Oh and naming conventions seem a little off, just like mine is. Most CAD and CAM software treat X and Y as if you're looking at a graph. Decide where you want to stand when using the machine. Away and towards you should be Y. Left and right should be X. At the moment it sounds like you want to stand off to the side to use it. Eaiser to fix now then when it's built and all labelled up.
    On the choice of which is X and Y, Andy is absolutely right, but one thing to consider is the fact that on your computer screen the horizontal X axis is longer than the vertical Y. If you match this on your machine then the screen real-estate is better used when displaying your drawings, especially if you tend to cut objects that fill most of the bed of the machine such as full, half, quarter etc. sheets of ply. I stand to the side of my machine so making X the long axis was the obvious choice.
    An optimist says the glass is half full, a pessimist says the glass is half empty, an engineer says you're using the wrong sized glass.

  8. #8
    Hi Beefy Reefy.....

    Yep that is a meaty beast....

    It looks like the frame base design is not easily picked up by a pallet truck?
    That will require a 100mm gap between the bottom rail and the floor and a rail for the other end of the pallet truck forks to push up against.

    It's going to be heavy so you need a way to move it around. If you can only pick it up from one end maybe a dolly to support the other end as it will be too long to balance.

    Regards
    John

    Grabcad will provide you with a model.
    https://www.google.com/search?q=Grab...h=514&dpr=1.75

  9. #9
    Quote Originally Posted by John McNamara View Post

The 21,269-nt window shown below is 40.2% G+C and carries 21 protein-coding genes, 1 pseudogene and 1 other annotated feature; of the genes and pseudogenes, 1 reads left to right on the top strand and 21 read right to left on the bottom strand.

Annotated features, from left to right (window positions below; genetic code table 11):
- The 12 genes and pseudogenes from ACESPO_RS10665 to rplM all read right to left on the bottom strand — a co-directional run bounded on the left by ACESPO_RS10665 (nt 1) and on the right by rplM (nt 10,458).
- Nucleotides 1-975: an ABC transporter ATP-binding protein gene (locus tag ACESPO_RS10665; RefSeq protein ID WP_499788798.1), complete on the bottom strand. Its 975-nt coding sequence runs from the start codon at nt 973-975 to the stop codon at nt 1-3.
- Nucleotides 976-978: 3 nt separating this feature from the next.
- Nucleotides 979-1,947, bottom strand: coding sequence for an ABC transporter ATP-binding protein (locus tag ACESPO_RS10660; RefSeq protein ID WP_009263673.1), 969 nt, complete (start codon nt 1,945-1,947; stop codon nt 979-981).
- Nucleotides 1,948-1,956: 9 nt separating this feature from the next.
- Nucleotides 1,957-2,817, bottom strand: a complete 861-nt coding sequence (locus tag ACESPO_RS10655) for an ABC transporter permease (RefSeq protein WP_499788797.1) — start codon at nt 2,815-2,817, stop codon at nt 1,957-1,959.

Hi Beefy Reefy.....

    Yep that is a meaty beast....

    It looks like the frame base design is not easily picked up by a pallet truck?
    That will require a 100mm gap between the bottom rail and the floor and a rail for the other end of the pallet truck forks to push up against.

    It's going to be heavy so you need a way to move it around. If you can only pick it up from one end maybe a dolly to support the other end as it will be too long to balance.

    Regards
    John

    Grabcad will provide you with a model.
    https://www.google.com/search?q=Grab...h=514&dpr=1.75
    Thanks for the tip John appreciate it :)

  10. #10
    Quote Originally Posted by John McNamara View Post
    Hi Beefy Reefy.....

    Yep that is a meaty beast....

    It looks like the frame base design is not easily picked up by a pallet truck?
    That will require a 100mm gap between the bottom rail and the floor and a rail for the other end of the pallet truck forks to push up against.

    It's going to be heavy so you need a way to move it around. If you can only pick it up from one end maybe a dolly to support the other end as it will be too long to balance.

    Regards
    John

    Grabcad will provide you with a model.
    https://www.google.com/search?q=Grab...h=514&dpr=1.75
    fun times ahead